The structure of the
village reflects its history of farming in the Open Fields. Rather than
the more familiar scene of a farm house set among its fields, Laxton has
the dwellings clustered at its heart with the fields surrounding the
village. In mediaeval times farmers had to walk to their strips and so
the dwellings needed to be equally close to them all.
Where the size of the Open Fields has
been reduced over the years by partial enclosure, new farms have been
created on the outskirts of the parish and they adopt the more familiar
pattern with fields in a ring fence around them. One such is Brockilow
Farm to the south of Laxton beside the road to Kneesall.
Many of the farm houses were built on
a corner stone and have no foundations. Some of the walls show the green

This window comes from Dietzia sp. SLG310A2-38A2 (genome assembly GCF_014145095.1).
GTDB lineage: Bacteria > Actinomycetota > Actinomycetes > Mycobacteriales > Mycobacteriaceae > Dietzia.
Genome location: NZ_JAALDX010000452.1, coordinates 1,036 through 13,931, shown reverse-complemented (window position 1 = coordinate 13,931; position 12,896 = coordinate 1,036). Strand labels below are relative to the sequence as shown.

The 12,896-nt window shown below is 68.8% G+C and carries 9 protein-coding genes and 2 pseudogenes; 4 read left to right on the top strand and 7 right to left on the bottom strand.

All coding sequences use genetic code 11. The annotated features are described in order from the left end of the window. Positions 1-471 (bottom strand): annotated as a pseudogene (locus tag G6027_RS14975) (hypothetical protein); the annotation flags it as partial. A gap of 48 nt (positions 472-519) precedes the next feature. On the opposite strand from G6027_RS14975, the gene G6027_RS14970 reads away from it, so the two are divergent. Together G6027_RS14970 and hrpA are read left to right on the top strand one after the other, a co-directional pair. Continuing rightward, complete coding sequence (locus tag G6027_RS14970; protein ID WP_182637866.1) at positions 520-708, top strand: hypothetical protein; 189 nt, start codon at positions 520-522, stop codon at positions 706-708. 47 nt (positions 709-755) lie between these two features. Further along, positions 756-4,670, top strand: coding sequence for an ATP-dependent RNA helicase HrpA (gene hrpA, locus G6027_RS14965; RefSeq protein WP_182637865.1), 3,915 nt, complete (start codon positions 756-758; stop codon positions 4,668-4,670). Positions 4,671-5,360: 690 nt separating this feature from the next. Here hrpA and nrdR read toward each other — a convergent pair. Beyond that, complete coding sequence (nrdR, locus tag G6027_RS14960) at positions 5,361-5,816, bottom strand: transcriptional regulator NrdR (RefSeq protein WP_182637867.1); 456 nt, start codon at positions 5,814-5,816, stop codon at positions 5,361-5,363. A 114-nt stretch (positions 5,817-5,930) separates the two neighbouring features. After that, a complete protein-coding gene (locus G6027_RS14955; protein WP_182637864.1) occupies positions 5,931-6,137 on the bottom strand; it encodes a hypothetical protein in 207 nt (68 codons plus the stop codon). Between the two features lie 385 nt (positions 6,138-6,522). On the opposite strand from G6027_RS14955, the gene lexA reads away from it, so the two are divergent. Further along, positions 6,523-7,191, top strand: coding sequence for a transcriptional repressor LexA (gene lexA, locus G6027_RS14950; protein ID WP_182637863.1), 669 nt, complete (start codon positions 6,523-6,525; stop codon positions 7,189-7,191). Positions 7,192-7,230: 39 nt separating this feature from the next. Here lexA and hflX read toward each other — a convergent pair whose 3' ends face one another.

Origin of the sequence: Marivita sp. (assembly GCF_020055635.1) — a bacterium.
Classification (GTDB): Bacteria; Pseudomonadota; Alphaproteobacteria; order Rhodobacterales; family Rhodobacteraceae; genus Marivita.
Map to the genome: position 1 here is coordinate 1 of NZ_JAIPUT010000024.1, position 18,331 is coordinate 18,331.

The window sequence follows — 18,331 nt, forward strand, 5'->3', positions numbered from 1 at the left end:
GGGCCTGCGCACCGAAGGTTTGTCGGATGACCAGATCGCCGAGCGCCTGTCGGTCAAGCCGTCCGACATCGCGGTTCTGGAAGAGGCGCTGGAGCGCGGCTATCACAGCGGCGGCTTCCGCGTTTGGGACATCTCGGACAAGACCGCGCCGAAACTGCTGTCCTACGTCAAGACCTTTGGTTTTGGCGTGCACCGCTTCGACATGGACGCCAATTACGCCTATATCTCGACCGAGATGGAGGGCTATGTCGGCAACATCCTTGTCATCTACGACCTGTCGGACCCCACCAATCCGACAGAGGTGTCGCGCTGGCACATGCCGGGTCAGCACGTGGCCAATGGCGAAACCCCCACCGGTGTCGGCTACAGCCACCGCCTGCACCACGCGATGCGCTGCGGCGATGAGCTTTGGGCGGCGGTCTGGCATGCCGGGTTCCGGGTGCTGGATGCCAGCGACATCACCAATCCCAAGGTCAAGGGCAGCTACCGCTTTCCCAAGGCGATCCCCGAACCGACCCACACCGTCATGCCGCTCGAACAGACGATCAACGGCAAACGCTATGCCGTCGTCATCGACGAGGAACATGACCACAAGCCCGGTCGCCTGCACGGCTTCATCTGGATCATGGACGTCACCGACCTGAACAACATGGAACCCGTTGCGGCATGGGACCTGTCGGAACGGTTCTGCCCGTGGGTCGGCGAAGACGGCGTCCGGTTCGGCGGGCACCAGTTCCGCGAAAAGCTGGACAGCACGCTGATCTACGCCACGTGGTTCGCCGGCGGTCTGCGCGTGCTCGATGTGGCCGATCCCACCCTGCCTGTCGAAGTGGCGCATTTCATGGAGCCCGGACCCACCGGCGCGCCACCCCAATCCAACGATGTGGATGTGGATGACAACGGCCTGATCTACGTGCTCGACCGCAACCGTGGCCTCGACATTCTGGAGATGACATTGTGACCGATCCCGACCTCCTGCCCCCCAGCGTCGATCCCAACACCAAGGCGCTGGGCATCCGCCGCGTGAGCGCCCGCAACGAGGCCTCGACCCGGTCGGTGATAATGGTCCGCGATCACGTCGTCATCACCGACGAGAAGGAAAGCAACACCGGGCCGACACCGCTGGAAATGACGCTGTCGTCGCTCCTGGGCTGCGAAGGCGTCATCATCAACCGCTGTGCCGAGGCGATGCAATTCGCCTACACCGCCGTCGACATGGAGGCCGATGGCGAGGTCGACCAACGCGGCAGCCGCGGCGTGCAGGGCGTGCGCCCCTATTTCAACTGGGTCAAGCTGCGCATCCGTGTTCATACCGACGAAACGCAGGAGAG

skerry stone of the local area forming their lower parts with brick
additions higher up.
Most of the houses have pantile roofs,
but slate is also seen on properties which, historically, would have
been more important. The older houses and barns typically stand end on
to the road, a good example being the village shop which is still in a
room of a house. The original secondary school is now in use as the
Being an arable farming area, each
farm would have had its threshing barn. These can be recognised by the
ventilation holes and the large barn doors on opposite sides, lifted
above the ground to create a draft when threshing.